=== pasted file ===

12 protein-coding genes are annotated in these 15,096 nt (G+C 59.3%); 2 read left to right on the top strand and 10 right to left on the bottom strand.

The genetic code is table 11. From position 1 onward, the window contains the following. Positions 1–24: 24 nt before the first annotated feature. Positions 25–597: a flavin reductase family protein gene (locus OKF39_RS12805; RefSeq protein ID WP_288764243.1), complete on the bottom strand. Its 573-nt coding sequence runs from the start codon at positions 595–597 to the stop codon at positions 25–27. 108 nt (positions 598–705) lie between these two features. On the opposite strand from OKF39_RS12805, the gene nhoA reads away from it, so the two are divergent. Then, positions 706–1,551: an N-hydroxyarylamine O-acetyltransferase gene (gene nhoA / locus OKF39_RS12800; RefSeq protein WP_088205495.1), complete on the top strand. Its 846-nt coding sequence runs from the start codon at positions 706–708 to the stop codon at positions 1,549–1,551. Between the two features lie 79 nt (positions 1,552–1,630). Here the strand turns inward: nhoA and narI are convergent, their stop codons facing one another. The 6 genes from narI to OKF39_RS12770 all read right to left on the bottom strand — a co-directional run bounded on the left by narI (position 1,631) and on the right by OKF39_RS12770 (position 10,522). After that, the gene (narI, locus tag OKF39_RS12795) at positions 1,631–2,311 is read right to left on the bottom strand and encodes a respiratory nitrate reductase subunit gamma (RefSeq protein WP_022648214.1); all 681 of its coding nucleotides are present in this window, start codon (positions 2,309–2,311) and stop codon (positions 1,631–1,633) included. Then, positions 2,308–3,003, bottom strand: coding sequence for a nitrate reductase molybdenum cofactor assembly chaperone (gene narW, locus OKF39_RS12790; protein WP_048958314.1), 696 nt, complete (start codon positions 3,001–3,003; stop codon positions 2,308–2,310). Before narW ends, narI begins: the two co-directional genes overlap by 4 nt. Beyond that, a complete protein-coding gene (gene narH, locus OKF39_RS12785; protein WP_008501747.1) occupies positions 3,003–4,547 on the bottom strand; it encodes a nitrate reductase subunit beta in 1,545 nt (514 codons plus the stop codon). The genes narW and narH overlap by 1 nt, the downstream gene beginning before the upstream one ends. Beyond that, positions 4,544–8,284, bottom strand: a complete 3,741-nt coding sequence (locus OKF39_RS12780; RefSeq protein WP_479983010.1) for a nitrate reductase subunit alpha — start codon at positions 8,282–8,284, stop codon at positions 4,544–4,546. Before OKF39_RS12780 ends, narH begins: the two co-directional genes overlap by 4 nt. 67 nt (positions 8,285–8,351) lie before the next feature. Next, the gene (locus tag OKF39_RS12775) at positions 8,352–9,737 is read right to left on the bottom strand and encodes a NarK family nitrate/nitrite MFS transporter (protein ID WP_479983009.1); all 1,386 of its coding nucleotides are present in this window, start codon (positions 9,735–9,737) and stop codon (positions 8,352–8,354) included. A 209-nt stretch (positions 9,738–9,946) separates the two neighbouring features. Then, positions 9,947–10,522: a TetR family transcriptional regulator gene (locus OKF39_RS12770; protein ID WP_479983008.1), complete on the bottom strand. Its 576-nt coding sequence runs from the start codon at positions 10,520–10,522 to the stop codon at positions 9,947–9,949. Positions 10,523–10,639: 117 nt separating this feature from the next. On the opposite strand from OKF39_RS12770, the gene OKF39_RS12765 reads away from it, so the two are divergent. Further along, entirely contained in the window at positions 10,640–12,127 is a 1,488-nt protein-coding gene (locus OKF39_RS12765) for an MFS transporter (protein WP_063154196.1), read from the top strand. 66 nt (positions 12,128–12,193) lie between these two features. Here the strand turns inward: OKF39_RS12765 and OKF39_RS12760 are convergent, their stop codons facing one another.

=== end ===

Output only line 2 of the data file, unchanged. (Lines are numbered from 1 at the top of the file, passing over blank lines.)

The genetic code is table 11. From position 1 onward, the window contains the following. Positions 1–24: 24 nt before the first annotated feature. Positions 25–597: a flavin reductase family protein gene (locus OKF39_RS12805; RefSeq protein ID WP_288764243.1), complete on the bottom strand. Its 573-nt coding sequence runs from the start codon at positions 595–597 to the stop codon at positions 25–27. 108 nt (positions 598–705) lie between these two features. On the opposite strand from OKF39_RS12805, the gene nhoA reads away from it, so the two are divergent. Then, positions 706–1,551: an N-hydroxyarylamine O-acetyltransferase gene (gene nhoA / locus OKF39_RS12800; RefSeq protein WP_088205495.1), complete on the top strand. Its 846-nt coding sequence runs from the start codon at positions 706–708 to the stop codon at positions 1,549–1,551. Between the two features lie 79 nt (positions 1,552–1,630). Here the strand turns inward: nhoA and narI are convergent, their stop codons facing one another. The 6 genes from narI to OKF39_RS12770 all read right to left on the bottom strand — a co-directional run bounded on the left by narI (position 1,631) and on the right by OKF39_RS12770 (position 10,522). After that, the gene (narI, locus tag OKF39_RS12795) at positions 1,631–2,311 is read right to left on the bottom strand and encodes a respiratory nitrate reductase subunit gamma (RefSeq protein WP_022648214.1); all 681 of its coding nucleotides are present in this window, start codon (positions 2,309–2,311) and stop codon (positions 1,631–1,633) included. Then, positions 2,308–3,003, bottom strand: coding sequence for a nitrate reductase molybdenum cofactor assembly chaperone (gene narW, locus OKF39_RS12790; protein WP_048958314.1), 696 nt, complete (start codon positions 3,001–3,003; stop codon positions 2,308–2,310). Before narW ends, narI begins: the two co-directional genes overlap by 4 nt. Beyond that, a complete protein-coding gene (gene narH, locus OKF39_RS12785; protein WP_008501747.1) occupies positions 3,003–4,547 on the bottom strand; it encodes a nitrate reductase subunit beta in 1,545 nt (514 codons plus the stop codon). The genes narW and narH overlap by 1 nt, the downstream gene beginning before the upstream one ends. Beyond that, positions 4,544–8,284, bottom strand: a complete 3,741-nt coding sequence (locus OKF39_RS12780; RefSeq protein WP_479983010.1) for a nitrate reductase subunit alpha — start codon at positions 8,282–8,284, stop codon at positions 4,544–4,546. Before OKF39_RS12780 ends, narH begins: the two co-directional genes overlap by 4 nt. 67 nt (positions 8,285–8,351) lie before the next feature. Next, the gene (locus tag OKF39_RS12775) at positions 8,352–9,737 is read right to left on the bottom strand and encodes a NarK family nitrate/nitrite MFS transporter (protein ID WP_479983009.1); all 1,386 of its coding nucleotides are present in this window, start codon (positions 9,735–9,737) and stop codon (positions 8,352–8,354) included. A 209-nt stretch (positions 9,738–9,946) separates the two neighbouring features. Then, positions 9,947–10,522: a TetR family transcriptional regulator gene (locus OKF39_RS12770; protein ID WP_479983008.1), complete on the bottom strand. Its 576-nt coding sequence runs from the start codon at positions 10,520–10,522 to the stop codon at positions 9,947–9,949. Positions 10,523–10,639: 117 nt separating this feature from the next. On the opposite strand from OKF39_RS12770, the gene OKF39_RS12765 reads away from it, so the two are divergent. Further along, entirely contained in the window at positions 10,640–12,127 is a 1,488-nt protein-coding gene (locus OKF39_RS12765) for an MFS transporter (protein WP_063154196.1), read from the top strand. 66 nt (positions 12,128–12,193) lie between these two features. Here the strand turns inward: OKF39_RS12765 and OKF39_RS12760 are convergent, their stop codons facing one another.